Wednesday, February 25, 2009

Becoming an Accidental Reporter Leads to Witnessing the Successful Rescue of a 16-year-old Who Jumped off the Cliffs Along Paseo Del Mar

By Diana L. Chapman

The days of being a reporter sometimes never end. It’s in my life blood and when I spotted two Coast Guard helicopters flying over Paseo del Mar, five vessels waiting in the waters edge – and crews of fire engines and police cars Wednesday afternoon – it was obvious something bad had happened.

I didn’t know what. And I wasn’t happy when I found out.

A 16-year-old girl had leaped off our coastal cliffs, plummeting at least 30 feet, in an attempt to kill herself near the intersection of Paseo del Mar and Emily Street. Scores of people were trying to save her and I watched as the helicopter perilously edged in again and again toward the cliff, later successfully carrying her up in a basket to transport her to County-Harbor UCLA Hospital.

Sometimes a crowd can give you a sense of what’s happening by the mood – and the mood was coldly sober. No one wants to hear about a 16-year-old trying to shorten their life when their life should be just beginning.

Most of the watchers didn’t yet know if she was a dead or alive, so the murmurs were short and abrupt whispers.

Many knew she was young. For some police officers – despite that she survived – this must have been a particularly rough day. The mother had called Los Angeles police to let them know the daughter was suicidal and standing at the edge of the cliff.

The police take all those calls seriously, sometimes more than any other, because we’ve had repeated suicide attempts, some successful, over the cliffs year after year after year.

When officers approached to try to talk the young girl down, she leaped, Los Angeles Police Harbor Division Capt. Willie Hayes told me. Even though, she was going to survive and apparently suffered a broken leg, my mind went crazy with all sorts of thoughts:

--Thank God the mother was smart to call police and to take this seriously instead of thinking she could settle this on her own.

--Thank God there were rescuers putting their own lives at risk to help this girl, in particular, the guy dangling at the side of the helicopter – and the pilot daringly edging into not-such-an-easy aviation attempt – a 90 degree cliff side with beating blades.

--Thank God for the officers who approached the victim in an attempt to talk her down, who probably went home feeling pretty badly that they couldn’t keep a 16-year-old from jumping off San Pedro’s suicide cliffs.

Because the girl was a minor, Capt. Hayes couldn’t release her name.

I got home and immediately received a call from Los Angeles School Board official, the chief of staff for School Board member Richard Vladovic. I could hear the upset in his voice (perhaps because he’s a former teacher and he and his wife are going to have their first baby and he’s feeling the weight of raising a child even more intensely.) He asked me if it was an LAUSD student.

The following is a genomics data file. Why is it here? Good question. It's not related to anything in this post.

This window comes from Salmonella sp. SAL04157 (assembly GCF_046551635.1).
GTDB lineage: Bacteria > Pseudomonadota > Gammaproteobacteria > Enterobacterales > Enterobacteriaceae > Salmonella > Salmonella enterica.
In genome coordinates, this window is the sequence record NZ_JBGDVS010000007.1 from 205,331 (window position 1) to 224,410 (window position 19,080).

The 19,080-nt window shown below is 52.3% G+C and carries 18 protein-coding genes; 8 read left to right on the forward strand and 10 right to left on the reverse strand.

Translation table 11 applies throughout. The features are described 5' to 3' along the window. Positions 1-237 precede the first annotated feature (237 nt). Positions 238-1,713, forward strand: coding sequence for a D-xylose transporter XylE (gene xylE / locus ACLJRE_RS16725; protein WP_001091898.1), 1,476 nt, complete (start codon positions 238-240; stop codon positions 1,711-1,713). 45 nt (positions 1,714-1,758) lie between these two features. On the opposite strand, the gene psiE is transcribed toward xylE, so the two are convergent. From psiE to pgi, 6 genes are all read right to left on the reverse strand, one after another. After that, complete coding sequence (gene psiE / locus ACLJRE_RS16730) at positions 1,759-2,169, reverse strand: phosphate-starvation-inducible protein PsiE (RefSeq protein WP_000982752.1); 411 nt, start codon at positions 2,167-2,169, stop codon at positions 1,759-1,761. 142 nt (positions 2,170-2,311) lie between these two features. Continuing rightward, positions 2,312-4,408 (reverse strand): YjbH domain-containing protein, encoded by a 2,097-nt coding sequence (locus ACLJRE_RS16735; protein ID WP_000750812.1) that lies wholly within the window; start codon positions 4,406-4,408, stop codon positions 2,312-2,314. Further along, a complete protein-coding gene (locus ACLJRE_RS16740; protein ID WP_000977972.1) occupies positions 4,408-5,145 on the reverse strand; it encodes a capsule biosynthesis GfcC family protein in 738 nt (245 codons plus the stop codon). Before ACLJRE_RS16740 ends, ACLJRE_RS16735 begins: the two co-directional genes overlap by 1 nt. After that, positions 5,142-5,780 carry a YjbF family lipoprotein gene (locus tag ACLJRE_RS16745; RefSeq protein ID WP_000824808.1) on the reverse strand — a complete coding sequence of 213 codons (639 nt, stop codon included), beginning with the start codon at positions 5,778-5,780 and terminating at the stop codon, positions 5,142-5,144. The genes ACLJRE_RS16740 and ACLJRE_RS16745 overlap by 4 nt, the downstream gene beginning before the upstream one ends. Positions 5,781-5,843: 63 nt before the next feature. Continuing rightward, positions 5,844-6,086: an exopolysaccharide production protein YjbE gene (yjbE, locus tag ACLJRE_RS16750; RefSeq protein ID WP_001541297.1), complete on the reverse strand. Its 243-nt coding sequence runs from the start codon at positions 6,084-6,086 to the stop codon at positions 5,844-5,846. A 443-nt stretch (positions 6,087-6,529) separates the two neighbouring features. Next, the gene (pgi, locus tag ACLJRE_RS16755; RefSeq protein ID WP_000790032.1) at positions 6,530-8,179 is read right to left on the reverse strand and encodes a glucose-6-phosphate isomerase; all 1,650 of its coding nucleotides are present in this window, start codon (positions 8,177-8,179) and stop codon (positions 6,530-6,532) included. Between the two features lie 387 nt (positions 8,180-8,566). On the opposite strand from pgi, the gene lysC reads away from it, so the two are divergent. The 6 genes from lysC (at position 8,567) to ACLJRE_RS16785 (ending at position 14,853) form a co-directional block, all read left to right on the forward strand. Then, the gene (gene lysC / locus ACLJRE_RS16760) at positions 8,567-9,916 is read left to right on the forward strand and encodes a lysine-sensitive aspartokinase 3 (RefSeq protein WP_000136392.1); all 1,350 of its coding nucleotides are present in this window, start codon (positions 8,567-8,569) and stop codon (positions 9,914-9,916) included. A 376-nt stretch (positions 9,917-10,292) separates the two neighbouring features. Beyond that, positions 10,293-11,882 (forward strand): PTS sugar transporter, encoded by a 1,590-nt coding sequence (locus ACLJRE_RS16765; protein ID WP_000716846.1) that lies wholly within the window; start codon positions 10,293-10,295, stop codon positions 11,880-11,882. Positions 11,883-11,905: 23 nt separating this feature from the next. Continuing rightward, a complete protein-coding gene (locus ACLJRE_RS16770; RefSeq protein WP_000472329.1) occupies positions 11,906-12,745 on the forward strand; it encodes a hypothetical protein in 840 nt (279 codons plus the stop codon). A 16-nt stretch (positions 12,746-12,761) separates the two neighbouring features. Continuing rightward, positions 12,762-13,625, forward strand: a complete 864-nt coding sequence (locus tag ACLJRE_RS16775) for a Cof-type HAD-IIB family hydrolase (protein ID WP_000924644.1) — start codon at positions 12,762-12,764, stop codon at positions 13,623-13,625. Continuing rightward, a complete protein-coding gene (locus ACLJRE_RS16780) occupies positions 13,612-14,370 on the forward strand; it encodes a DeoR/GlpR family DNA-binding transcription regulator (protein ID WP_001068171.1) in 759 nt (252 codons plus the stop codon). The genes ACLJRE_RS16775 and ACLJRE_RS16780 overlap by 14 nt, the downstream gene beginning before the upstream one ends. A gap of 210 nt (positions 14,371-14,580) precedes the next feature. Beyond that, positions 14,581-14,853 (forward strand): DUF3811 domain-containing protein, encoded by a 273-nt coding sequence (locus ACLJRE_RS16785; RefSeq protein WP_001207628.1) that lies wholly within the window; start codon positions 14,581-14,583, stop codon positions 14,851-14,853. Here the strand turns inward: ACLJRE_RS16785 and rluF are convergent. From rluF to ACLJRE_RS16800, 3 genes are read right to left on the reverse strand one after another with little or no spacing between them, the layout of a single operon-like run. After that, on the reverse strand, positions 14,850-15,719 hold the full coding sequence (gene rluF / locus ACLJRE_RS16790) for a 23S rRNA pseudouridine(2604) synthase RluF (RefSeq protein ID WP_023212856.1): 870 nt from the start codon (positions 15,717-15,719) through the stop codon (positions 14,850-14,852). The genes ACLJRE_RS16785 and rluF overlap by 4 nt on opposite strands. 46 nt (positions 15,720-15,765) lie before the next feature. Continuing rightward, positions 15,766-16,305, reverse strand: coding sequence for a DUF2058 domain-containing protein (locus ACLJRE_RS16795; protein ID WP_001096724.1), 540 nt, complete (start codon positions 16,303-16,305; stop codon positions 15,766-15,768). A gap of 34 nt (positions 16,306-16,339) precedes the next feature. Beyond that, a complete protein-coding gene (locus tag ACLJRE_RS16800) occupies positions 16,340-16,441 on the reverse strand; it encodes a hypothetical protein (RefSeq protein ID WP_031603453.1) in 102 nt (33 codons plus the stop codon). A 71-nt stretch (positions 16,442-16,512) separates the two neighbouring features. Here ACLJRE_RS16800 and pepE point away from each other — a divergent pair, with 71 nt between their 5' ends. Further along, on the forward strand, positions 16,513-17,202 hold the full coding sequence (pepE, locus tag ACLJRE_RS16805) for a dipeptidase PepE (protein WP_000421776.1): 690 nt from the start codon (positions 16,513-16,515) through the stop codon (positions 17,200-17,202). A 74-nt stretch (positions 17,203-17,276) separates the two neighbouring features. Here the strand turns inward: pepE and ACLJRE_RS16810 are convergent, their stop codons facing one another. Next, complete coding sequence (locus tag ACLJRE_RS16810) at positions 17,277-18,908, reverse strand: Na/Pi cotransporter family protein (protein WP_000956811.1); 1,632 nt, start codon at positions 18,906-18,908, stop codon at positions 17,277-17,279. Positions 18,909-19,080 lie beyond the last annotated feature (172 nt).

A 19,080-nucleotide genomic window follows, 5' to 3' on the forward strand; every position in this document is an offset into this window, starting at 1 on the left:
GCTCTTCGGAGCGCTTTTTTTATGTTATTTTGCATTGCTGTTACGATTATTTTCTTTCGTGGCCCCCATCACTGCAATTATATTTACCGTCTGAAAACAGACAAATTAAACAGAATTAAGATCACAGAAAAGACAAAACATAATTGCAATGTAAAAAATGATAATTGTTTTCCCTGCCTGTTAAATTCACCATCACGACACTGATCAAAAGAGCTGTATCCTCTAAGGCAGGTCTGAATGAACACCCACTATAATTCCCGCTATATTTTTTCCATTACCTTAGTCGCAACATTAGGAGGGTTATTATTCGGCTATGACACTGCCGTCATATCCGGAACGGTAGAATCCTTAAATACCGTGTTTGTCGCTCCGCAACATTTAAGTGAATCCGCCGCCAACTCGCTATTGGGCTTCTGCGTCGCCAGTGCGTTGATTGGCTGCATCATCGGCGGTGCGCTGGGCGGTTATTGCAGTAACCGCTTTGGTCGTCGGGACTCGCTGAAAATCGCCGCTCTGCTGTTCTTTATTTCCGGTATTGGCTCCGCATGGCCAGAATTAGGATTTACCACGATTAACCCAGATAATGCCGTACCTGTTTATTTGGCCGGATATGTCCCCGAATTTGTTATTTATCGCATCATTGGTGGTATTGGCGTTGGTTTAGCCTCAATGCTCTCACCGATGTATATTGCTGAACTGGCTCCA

That I didn’t know. But David Kooper was immediately on the phone to ask. I had a feeling he wanted to help the family in whatever way he could. He later found out the student was from Mary Star High School. "I just can't imagine that so many children think tht their whole life could be doomed because of a short term problem," David emailed. "We really do need to do more to show our kids that there are opportunities for them to be successful no matter what the circumstance."

As a former reporter whose been to hundreds of varying scenes over the years, I’d never quite captured or witnessed a mood like this. What mattered the most was the outpouring of caring I sensed in the crowd, with the police, with the crises unit team that arrived, with the paramedics, and the firefighters.

Typically, I don’t get this sensation. People tend to act matter-of-fact with not much more that curiosity. I don’t know if it’s the bad economy making us rethink our lives. Or if it was just the age of this young girl that made everybody start wrestling with their thoughts and conscious. I know it made me wrestle with mine. Perhaps it’s because we’ve never been able to answer this question:

Why do teenagers kill – or try to kill themselves -- when they have their whole life ahead of them?

For me, I truly believe that teenagers just haven’t yet gained the wisdom of adulthood, where you begin to realize that today truly doesn’t mean tomorrow. Life ebbs and flows and what seems bad in the moment, can be the seed that was planted to make the provocative transplants necessary in a life.

Perhaps that’s what we need to teach them. While today may be raining, tomorrow the sun maybe be slipping into place, exactly where you want it to shine.